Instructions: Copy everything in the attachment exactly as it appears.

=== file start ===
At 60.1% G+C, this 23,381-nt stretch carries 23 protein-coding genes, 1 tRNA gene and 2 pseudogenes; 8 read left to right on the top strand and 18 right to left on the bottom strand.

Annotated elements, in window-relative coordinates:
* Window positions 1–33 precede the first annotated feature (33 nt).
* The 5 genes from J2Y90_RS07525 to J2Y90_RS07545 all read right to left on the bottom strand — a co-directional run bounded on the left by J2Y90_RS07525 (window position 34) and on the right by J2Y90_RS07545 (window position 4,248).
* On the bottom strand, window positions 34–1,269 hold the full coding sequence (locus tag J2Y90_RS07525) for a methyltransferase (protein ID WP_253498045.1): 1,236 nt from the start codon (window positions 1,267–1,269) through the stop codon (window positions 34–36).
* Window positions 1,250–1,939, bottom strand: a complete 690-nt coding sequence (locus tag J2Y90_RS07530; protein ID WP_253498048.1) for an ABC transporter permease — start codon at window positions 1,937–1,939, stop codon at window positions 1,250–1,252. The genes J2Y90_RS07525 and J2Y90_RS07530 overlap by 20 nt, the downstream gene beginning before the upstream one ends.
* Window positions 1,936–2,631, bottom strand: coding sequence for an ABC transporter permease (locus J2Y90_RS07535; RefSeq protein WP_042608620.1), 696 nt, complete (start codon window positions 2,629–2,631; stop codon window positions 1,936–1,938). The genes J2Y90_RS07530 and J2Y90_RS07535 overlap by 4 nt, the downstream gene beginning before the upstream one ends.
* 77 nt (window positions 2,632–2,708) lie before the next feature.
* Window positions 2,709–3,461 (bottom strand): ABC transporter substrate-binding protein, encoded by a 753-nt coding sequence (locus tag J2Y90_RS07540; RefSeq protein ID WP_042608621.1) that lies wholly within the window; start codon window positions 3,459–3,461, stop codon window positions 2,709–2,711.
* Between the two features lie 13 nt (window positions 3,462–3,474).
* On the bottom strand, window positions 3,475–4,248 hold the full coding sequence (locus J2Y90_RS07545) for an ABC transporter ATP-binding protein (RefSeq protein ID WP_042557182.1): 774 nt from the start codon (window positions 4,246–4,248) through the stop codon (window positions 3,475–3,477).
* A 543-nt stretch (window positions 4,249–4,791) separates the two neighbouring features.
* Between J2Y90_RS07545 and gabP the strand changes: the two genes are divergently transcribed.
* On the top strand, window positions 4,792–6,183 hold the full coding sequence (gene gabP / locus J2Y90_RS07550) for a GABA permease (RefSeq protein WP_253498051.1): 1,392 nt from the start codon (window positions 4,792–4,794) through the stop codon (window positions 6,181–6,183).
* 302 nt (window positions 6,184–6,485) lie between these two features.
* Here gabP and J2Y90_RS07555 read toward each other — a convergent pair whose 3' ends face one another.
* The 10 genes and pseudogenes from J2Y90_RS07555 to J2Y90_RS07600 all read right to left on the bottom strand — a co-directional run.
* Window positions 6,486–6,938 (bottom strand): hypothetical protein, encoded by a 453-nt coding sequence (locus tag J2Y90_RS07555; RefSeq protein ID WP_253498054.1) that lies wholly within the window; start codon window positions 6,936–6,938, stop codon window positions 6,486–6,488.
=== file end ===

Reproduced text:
At 60.1% G+C, this 23,381-nt stretch carries 23 protein-coding genes, 1 tRNA gene and 2 pseudogenes; 8 read left to right on the top strand and 18 right to left on the bottom strand.

Annotated elements, in window-relative coordinates:
* Window positions 1–33 precede the first annotated feature (33 nt).
* The 5 genes from J2Y90_RS07525 to J2Y90_RS07545 all read right to left on the bottom strand — a co-directional run bounded on the left by J2Y90_RS07525 (window position 34) and on the right by J2Y90_RS07545 (window position 4,248).
* On the bottom strand, window positions 34–1,269 hold the full coding sequence (locus tag J2Y90_RS07525) for a methyltransferase (protein ID WP_253498045.1): 1,236 nt from the start codon (window positions 1,267–1,269) through the stop codon (window positions 34–36).
* Window positions 1,250–1,939, bottom strand: a complete 690-nt coding sequence (locus tag J2Y90_RS07530; protein ID WP_253498048.1) for an ABC transporter permease — start codon at window positions 1,937–1,939, stop codon at window positions 1,250–1,252. The genes J2Y90_RS07525 and J2Y90_RS07530 overlap by 20 nt, the downstream gene beginning before the upstream one ends.
* Window positions 1,936–2,631, bottom strand: coding sequence for an ABC transporter permease (locus J2Y90_RS07535; RefSeq protein WP_042608620.1), 696 nt, complete (start codon window positions 2,629–2,631; stop codon window positions 1,936–1,938). The genes J2Y90_RS07530 and J2Y90_RS07535 overlap by 4 nt, the downstream gene beginning before the upstream one ends.
* 77 nt (window positions 2,632–2,708) lie before the next feature.
* Window positions 2,709–3,461 (bottom strand): ABC transporter substrate-binding protein, encoded by a 753-nt coding sequence (locus tag J2Y90_RS07540; RefSeq protein ID WP_042608621.1) that lies wholly within the window; start codon window positions 3,459–3,461, stop codon window positions 2,709–2,711.
* Between the two features lie 13 nt (window positions 3,462–3,474).
* On the bottom strand, window positions 3,475–4,248 hold the full coding sequence (locus J2Y90_RS07545) for an ABC transporter ATP-binding protein (RefSeq protein ID WP_042557182.1): 774 nt from the start codon (window positions 4,246–4,248) through the stop codon (window positions 3,475–3,477).
* A 543-nt stretch (window positions 4,249–4,791) separates the two neighbouring features.
* Between J2Y90_RS07545 and gabP the strand changes: the two genes are divergently transcribed.
* On the top strand, window positions 4,792–6,183 hold the full coding sequence (gene gabP / locus J2Y90_RS07550) for a GABA permease (RefSeq protein WP_253498051.1): 1,392 nt from the start codon (window positions 4,792–4,794) through the stop codon (window positions 6,181–6,183).
* 302 nt (window positions 6,184–6,485) lie between these two features.
* Here gabP and J2Y90_RS07555 read toward each other — a convergent pair whose 3' ends face one another.
* The 10 genes and pseudogenes from J2Y90_RS07555 to J2Y90_RS07600 all read right to left on the bottom strand — a co-directional run.
* Window positions 6,486–6,938 (bottom strand): hypothetical protein, encoded by a 453-nt coding sequence (locus tag J2Y90_RS07555; RefSeq protein ID WP_253498054.1) that lies wholly within the window; start codon window positions 6,936–6,938, stop codon window positions 6,486–6,488.